• We should take account of the future impact of pension reforms, or other public programs such as health care, when we analyze fiscal sustainability.
  • To do that, we should look at the sum of future pension balances, the intertemporal pension balance.
  • The “pension-adjusted” budget balance should be viewed as a complement, rather than a substitute, for traditional fiscal indicators.

Profile of Keynes – Why search for a new Keynes?

April 29, 2011

Soros Institute for New Economic Thinking held a massive conference lately to discuss the economic thinking agenda ahead. And what better place than Bretton Woods which hosted a similar meeting in 1945 leading to much of the ideas we have now. The conference has so many economists, papers, ideas etc. Some economists have even criticised that Soros has assembled economists which believe in his ideas and are trying to force them on to the world.

Surfing through these ppts and papers, I came across this superb piece on Keynes by John Cassidy of New Yorker. It was written in 1998 after the SE Asian crisis and we were discussing same things as we were discussing then as well. The SE Asian crisis became an international economic crash and many economies came under stress. There were calls then to create a new bretton woods system and reform the international monetary system. People were looking for a new Keynes to set in the agenda.

Cassidy goes back to what Keynes had proposed way back in 1945 which was not implemented as US opposed it. He says do not look for a new Keynes and instead read and implement what he suggested then.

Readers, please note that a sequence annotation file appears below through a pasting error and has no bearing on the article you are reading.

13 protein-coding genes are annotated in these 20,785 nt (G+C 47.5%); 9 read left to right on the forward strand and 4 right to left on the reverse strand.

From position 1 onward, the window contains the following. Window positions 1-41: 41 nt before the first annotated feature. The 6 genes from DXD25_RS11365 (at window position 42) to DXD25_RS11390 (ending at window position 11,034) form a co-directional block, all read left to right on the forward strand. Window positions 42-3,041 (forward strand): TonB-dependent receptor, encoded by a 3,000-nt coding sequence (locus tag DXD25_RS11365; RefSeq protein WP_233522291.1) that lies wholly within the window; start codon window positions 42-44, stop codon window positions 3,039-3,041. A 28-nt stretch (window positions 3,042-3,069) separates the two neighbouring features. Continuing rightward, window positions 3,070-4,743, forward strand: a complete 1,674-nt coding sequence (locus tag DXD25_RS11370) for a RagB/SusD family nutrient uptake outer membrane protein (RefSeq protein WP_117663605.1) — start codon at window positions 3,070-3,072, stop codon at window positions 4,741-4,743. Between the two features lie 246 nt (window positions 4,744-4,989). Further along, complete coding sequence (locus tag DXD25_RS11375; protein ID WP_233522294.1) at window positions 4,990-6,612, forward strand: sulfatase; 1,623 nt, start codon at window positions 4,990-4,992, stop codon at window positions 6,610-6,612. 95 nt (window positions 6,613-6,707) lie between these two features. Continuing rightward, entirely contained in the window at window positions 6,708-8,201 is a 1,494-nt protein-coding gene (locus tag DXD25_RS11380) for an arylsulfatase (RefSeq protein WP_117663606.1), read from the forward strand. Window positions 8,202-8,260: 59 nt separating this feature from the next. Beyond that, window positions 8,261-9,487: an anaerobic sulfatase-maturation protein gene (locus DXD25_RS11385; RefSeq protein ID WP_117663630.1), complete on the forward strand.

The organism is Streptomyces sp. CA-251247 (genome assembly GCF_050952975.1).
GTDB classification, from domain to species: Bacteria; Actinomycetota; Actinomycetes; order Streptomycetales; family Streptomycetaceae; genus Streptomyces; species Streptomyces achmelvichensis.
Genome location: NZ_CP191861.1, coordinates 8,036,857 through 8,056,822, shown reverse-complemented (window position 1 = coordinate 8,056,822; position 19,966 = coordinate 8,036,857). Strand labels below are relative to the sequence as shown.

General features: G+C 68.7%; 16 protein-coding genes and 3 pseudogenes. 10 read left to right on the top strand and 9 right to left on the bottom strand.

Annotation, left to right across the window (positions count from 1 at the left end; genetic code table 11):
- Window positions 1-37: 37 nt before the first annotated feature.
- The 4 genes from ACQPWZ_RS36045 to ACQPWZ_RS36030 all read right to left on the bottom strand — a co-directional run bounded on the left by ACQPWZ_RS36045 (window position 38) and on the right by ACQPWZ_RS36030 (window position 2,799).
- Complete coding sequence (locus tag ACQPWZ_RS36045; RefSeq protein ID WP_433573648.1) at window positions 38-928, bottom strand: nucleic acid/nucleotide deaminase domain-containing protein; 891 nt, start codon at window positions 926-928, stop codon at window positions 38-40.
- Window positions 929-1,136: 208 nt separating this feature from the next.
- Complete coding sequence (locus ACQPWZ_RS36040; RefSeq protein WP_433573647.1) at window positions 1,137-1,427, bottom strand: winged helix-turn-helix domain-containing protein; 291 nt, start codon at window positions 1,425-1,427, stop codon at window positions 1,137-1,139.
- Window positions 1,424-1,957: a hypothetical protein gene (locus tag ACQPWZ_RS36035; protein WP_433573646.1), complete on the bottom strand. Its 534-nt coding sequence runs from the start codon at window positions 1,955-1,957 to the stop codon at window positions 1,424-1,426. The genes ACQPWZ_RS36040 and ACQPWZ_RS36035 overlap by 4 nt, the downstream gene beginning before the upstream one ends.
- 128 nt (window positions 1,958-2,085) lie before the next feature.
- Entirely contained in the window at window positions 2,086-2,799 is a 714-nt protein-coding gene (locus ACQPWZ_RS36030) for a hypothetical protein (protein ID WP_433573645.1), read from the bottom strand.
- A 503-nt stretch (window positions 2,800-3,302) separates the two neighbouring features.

He then reviews the meetings at Bretton Woods in 1945 and how Keynes and White laid the path for future economic systems. Keynes even then wanted some system to check current account surplus economies but was not agreed by US as they were the surplus economies. Keynes agreed as US was key to the BW agenda and would be required to invest in war-torn economies. Thes there were his proposal to create an international currency Bancor issued by a Global Central Bank (International Clearing Union) which was vetoed by US as i would have to contribute maximum towards the bank and replace US Dollar as world currency.

Superb article.  Discusses Keynes life and how he became an economist as well.

Amazing how similar arguments are made now and nothing was done to reform IMS in 1998. And now we are going through similar set of arguments.  

Superb essay. It is a pity we associate Keyesianism only with givernment spending and intervention. He had many more contributions which should do monetarists proud as well. And then we must r’ber his sugegstion for govt. spending was to get out of great depression. He was not really talking about government spending in normal times which was extended by Keynesians later. But then that is how history is. You cannot really correct it.

How Estee Lauder built its beauty products company

April 29, 2011

K@W  has a nice interview of William Lauder, executive chairman of Estee Lauder – beauty and cosmetics company.

He discusses the benefits and challenges of working in a family-owned business, the company’s global growth aspirations and why, in the words of his grandmother, they key to success for Estée Lauder is “getting women to put their hands together.

Some international marketing lessons – Know the local language and context properly: